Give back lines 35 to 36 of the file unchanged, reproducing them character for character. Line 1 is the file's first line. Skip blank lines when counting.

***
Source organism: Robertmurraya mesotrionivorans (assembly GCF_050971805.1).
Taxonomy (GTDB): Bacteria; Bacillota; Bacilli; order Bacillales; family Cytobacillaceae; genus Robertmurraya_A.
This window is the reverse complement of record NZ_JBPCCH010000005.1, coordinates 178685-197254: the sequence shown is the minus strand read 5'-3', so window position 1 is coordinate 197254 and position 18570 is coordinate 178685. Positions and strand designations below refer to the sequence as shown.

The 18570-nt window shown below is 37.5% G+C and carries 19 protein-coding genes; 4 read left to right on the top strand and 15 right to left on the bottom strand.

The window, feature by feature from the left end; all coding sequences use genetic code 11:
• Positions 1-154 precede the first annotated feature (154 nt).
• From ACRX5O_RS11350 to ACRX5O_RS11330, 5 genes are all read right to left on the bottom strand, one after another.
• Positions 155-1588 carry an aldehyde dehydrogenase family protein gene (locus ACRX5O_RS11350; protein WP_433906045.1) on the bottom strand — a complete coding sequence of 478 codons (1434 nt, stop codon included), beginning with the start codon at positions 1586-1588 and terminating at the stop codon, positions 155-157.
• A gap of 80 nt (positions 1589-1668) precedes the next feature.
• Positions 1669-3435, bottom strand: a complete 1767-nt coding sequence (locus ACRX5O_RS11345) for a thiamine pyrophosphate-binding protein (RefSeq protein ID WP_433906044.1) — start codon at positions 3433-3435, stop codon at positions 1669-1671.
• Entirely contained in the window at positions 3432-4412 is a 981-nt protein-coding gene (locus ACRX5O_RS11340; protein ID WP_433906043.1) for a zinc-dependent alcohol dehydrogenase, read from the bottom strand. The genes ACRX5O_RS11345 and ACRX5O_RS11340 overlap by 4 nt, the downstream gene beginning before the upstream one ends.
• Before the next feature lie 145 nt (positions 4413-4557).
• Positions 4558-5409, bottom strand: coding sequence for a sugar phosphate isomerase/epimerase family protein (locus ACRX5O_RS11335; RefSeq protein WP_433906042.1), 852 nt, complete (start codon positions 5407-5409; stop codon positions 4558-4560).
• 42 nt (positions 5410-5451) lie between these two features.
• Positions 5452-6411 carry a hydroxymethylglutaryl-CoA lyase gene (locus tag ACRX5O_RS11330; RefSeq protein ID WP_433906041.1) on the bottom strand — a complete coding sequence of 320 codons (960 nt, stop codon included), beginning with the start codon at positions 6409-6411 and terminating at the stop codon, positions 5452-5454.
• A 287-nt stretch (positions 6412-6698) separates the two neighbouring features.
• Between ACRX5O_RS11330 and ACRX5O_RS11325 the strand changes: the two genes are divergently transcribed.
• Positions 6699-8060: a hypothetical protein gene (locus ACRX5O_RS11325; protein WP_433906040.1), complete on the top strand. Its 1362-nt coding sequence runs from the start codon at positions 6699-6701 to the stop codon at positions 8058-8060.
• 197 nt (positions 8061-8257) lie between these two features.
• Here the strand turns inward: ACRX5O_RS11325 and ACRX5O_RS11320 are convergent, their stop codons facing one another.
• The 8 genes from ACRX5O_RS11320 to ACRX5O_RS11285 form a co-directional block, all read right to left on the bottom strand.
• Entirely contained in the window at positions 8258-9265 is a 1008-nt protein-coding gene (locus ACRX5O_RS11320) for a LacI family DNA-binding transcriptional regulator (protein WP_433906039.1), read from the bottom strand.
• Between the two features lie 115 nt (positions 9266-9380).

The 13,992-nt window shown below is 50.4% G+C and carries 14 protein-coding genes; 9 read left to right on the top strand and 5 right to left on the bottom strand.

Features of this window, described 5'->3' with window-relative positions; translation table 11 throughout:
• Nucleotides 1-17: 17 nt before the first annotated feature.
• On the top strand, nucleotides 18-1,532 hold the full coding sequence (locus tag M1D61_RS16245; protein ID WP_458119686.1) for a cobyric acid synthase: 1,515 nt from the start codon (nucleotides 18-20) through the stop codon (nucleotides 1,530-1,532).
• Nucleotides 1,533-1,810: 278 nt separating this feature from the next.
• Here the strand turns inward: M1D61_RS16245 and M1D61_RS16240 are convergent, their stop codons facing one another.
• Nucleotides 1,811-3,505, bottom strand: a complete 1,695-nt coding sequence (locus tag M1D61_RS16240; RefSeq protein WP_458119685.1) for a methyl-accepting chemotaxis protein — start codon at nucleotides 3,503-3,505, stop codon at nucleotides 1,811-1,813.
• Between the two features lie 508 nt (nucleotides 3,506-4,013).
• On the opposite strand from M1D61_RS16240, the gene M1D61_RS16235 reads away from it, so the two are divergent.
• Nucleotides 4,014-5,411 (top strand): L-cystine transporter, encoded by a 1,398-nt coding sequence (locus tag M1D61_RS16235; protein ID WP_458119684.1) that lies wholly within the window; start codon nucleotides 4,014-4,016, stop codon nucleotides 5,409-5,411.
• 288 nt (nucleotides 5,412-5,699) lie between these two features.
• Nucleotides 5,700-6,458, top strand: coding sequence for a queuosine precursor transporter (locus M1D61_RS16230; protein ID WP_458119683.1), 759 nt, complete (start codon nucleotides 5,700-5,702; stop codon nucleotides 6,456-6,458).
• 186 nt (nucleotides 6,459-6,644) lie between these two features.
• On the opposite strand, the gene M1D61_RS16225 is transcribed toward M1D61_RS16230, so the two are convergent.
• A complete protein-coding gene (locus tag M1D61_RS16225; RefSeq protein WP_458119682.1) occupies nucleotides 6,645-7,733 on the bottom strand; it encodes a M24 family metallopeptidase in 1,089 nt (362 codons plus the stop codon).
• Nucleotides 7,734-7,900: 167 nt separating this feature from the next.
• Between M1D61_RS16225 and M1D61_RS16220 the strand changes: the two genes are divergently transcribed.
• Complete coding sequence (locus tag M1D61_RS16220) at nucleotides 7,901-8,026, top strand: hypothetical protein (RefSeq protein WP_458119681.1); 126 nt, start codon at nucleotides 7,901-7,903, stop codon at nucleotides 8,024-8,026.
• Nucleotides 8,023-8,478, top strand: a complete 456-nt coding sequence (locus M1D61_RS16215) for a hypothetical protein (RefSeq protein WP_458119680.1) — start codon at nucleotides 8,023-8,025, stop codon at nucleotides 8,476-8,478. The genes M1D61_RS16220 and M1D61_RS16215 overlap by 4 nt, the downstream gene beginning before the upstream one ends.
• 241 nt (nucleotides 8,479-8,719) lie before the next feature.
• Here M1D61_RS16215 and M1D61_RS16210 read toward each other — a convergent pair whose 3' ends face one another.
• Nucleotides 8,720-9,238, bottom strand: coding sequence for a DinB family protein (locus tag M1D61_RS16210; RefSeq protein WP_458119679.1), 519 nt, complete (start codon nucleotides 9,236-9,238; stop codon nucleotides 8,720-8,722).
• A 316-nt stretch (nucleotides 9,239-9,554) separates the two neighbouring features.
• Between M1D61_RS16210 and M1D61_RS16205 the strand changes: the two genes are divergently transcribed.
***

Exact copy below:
• Nucleotides 5,700-6,458, top strand: coding sequence for a queuosine precursor transporter (locus M1D61_RS16230; protein ID WP_458119683.1), 759 nt, complete (start codon nucleotides 5,700-5,702; stop codon nucleotides 6,456-6,458).
• 186 nt (nucleotides 6,459-6,644) lie between these two features.